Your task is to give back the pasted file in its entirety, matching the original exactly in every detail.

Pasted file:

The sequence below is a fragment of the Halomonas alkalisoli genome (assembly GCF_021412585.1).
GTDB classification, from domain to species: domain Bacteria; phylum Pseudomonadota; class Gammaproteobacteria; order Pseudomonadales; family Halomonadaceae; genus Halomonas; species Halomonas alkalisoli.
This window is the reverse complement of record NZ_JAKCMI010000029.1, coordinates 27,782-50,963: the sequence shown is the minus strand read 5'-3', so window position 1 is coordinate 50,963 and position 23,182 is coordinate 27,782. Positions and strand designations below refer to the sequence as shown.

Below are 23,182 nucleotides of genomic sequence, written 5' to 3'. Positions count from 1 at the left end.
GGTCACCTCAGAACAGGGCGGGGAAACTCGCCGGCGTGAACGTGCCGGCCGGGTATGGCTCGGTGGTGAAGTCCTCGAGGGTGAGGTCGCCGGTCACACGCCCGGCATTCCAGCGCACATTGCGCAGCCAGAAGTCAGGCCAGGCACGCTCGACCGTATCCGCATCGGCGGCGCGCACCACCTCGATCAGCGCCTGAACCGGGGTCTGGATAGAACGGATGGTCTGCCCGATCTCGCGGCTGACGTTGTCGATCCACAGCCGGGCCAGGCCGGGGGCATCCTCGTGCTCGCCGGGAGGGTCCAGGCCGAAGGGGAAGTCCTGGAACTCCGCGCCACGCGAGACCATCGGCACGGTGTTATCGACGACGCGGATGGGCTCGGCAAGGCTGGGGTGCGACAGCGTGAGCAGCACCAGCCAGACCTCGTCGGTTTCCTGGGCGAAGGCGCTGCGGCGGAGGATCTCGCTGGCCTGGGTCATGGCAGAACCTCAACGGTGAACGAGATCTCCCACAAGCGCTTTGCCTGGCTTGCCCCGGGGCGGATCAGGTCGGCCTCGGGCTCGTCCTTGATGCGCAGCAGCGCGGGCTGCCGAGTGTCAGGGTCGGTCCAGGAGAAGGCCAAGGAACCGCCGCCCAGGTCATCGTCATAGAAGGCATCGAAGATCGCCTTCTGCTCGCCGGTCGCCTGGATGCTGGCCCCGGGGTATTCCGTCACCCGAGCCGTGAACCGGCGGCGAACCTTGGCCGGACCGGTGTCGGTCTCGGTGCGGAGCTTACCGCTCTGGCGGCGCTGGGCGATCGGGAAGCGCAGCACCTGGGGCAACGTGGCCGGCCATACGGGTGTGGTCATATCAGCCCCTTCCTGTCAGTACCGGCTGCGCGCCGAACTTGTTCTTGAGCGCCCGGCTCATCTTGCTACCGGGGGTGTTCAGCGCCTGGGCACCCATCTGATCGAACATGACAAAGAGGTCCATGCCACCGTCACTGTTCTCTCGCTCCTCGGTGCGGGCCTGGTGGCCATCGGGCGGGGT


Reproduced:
The sequence below is a fragment of the Halomonas alkalisoli genome (assembly GCF_021412585.1).
GTDB classification, from domain to species: domain Bacteria; phylum Pseudomonadota; class Gammaproteobacteria; order Pseudomonadales; family Halomonadaceae; genus Halomonas; species Halomonas alkalisoli.
This window is the reverse complement of record NZ_JAKCMI010000029.1, coordinates 27,782-50,963: the sequence shown is the minus strand read 5'-3', so window position 1 is coordinate 50,963 and position 23,182 is coordinate 27,782. Positions and strand designations below refer to the sequence as shown.

Below are 23,182 nucleotides of genomic sequence, written 5' to 3'. Positions count from 1 at the left end.
GGTCACCTCAGAACAGGGCGGGGAAACTCGCCGGCGTGAACGTGCCGGCCGGGTATGGCTCGGTGGTGAAGTCCTCGAGGGTGAGGTCGCCGGTCACACGCCCGGCATTCCAGCGCACATTGCGCAGCCAGAAGTCAGGCCAGGCACGCTCGACCGTATCCGCATCGGCGGCGCGCACCACCTCGATCAGCGCCTGAACCGGGGTCTGGATAGAACGGATGGTCTGCCCGATCTCGCGGCTGACGTTGTCGATCCACAGCCGGGCCAGGCCGGGGGCATCCTCGTGCTCGCCGGGAGGGTCCAGGCCGAAGGGGAAGTCCTGGAACTCCGCGCCACGCGAGACCATCGGCACGGTGTTATCGACGACGCGGATGGGCTCGGCAAGGCTGGGGTGCGACAGCGTGAGCAGCACCAGCCAGACCTCGTCGGTTTCCTGGGCGAAGGCGCTGCGGCGGAGGATCTCGCTGGCCTGGGTCATGGCAGAACCTCAACGGTGAACGAGATCTCCCACAAGCGCTTTGCCTGGCTTGCCCCGGGGCGGATCAGGTCGGCCTCGGGCTCGTCCTTGATGCGCAGCAGCGCGGGCTGCCGAGTGTCAGGGTCGGTCCAGGAGAAGGCCAAGGAACCGCCGCCCAGGTCATCGTCATAGAAGGCATCGAAGATCGCCTTCTGCTCGCCGGTCGCCTGGATGCTGGCCCCGGGGTATTCCGTCACCCGAGCCGTGAACCGGCGGCGAACCTTGGCCGGACCGGTGTCGGTCTCGGTGCGGAGCTTACCGCTCTGGCGGCGCTGGGCGATCGGGAAGCGCAGCACCTGGGGCAACGTGGCCGGCCATACGGGTGTGGTCATATCAGCCCCTTCCTGTCAGTACCGGCTGCGCGCCGAACTTGTTCTTGAGCGCCCGGCTCATCTTGCTACCGGGGGTGTTCAGCGCCTGGGCACCCATCTGATCGAACATGACAAAGAGGTCCATGCCACCGTCACTGTTCTCTCGCTCCTCGGTGCGGGCCTGGTGGCCATCGGGCGGGGT